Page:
Whether this new idea of rethinking robot liability comes into play or not, what I’m more concerned with is the idea that if Google or other autonomous car manufacturers do allow users to make the moral decisions, and not the manufacturers or legislators, then how can “we” ( the other beings on the road or the people involved in the driverless engineering and designing process) determine that users are going to make the most ethical decision. The situation is particularly hairy because it does get down to the age old question of whether one person’s life can be more valuable than another’s. In the tunnel problem, for example, my coworker may fervently believe that the child should be saved, but what if she was “driving” the car, and her own two children were in it with her? What if her husband was driving the car, even alone? It’s clearly difficult to make such difficult and complex decisions at the individual level.When and if the autonomous cars do become mainstream, companies are going to need to include a code of ethics training program in the operating manual that will educate users on the new ethical choices that this type of driving opens them up to, and how to deal with situations like those above.
Is It Time To Include Code of Ethics Training In Car Manuals?
A code of ethics is a guiding document for an organization and it’s a place where a company can declare its principles, values and ethical operating commitments. Every manually operated car today comes with a car manual that provides detailed information about warranties, safety instructions and maintenance instructions. Companies aiming to break into the autonomous car industry should be required to provide a code of ethics for users alongside the manual that outline the company’s values and policies.
After the policies are in place, companies should then include a code of ethics training program designed to educate and train users of what the principles, values and commitments outlined in the code of ethics mean. I imagine that by the time driverless cars become commonplace, it will go without saying that this training should engage our technology advanced users by providing interactive activities and exercises that people can engage on their smartphones (or Google Glass, or whatever happens to exist as that point) that provides real world ethical dilemmas users of driverless cars could face. This way we are educating the users first on how to face decisions like the one presented in the tunnel problem.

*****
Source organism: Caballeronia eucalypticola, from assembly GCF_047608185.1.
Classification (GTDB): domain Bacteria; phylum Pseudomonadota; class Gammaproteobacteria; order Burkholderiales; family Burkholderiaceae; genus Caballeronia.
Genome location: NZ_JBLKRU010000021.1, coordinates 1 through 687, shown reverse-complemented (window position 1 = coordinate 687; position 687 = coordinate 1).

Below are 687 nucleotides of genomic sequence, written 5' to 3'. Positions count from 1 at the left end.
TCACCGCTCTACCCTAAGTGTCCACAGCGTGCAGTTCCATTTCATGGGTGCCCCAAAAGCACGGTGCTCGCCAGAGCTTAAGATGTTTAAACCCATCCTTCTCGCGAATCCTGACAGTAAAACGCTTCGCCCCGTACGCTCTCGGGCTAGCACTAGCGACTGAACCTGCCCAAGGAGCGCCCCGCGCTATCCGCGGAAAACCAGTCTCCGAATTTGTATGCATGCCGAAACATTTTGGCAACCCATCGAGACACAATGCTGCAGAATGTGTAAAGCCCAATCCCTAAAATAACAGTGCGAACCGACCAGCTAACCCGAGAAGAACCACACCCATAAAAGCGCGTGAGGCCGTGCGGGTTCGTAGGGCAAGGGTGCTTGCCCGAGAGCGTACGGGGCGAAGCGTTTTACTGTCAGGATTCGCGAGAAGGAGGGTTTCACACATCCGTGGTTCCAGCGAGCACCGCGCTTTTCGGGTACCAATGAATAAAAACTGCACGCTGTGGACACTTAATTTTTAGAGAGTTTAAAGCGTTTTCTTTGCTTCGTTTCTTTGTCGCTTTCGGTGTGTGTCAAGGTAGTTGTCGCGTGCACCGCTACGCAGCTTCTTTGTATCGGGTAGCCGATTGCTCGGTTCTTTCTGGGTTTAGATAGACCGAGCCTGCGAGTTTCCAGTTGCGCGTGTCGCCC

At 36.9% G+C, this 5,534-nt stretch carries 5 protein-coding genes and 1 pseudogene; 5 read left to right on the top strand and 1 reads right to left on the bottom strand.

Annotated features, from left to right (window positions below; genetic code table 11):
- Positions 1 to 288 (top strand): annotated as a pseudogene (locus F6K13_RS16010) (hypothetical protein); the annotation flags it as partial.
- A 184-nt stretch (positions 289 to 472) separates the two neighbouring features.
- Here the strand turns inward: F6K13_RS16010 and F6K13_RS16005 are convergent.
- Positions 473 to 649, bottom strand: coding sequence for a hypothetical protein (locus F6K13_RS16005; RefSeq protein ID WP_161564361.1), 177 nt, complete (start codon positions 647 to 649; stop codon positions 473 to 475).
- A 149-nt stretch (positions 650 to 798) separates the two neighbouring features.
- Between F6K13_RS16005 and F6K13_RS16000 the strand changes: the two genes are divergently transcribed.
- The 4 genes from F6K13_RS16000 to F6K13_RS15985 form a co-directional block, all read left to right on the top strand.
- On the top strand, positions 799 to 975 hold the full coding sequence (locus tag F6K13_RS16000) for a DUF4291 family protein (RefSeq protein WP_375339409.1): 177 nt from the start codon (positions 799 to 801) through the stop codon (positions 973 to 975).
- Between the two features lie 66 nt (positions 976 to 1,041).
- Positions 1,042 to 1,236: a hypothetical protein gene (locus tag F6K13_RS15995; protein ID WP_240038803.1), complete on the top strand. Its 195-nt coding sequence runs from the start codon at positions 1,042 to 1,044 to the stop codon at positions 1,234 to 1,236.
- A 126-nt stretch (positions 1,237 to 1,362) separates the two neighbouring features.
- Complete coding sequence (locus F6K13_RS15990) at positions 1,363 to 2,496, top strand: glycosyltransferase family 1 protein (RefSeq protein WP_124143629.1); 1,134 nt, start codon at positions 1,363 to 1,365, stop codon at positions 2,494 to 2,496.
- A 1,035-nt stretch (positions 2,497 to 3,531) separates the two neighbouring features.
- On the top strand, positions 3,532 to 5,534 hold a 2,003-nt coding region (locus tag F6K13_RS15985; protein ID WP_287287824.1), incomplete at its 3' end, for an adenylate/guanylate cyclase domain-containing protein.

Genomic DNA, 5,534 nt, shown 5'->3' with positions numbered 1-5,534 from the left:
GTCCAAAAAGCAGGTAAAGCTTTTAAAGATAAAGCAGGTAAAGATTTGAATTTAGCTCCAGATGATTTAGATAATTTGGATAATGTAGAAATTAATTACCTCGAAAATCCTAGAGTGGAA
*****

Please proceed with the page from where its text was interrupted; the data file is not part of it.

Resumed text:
Before we can even think about the idea of an app having the ability to control the direction of our cars, companies need to consider first the ethics involved in such an invention and include training for users alongside the manual to really help drive the message home.
I will leave you with Millar’s reasoning on why society must embrace complexity such as this:
Let me know what you think in the comments below.
For More Information About Code of Ethics Training, Check Out These Resources:
- Blog: Uber, Lyft Stop The Childish Shananigans – Go Sit In Time Out And Reflect On Your Code of Ethics Training
- Blog: Nature or Nurture? Use Code of Ethics Training, Annual Culture Assessments to Nurture Ethical Culture
- Blog: 5 Elements Your Code of Ethics Training Should Address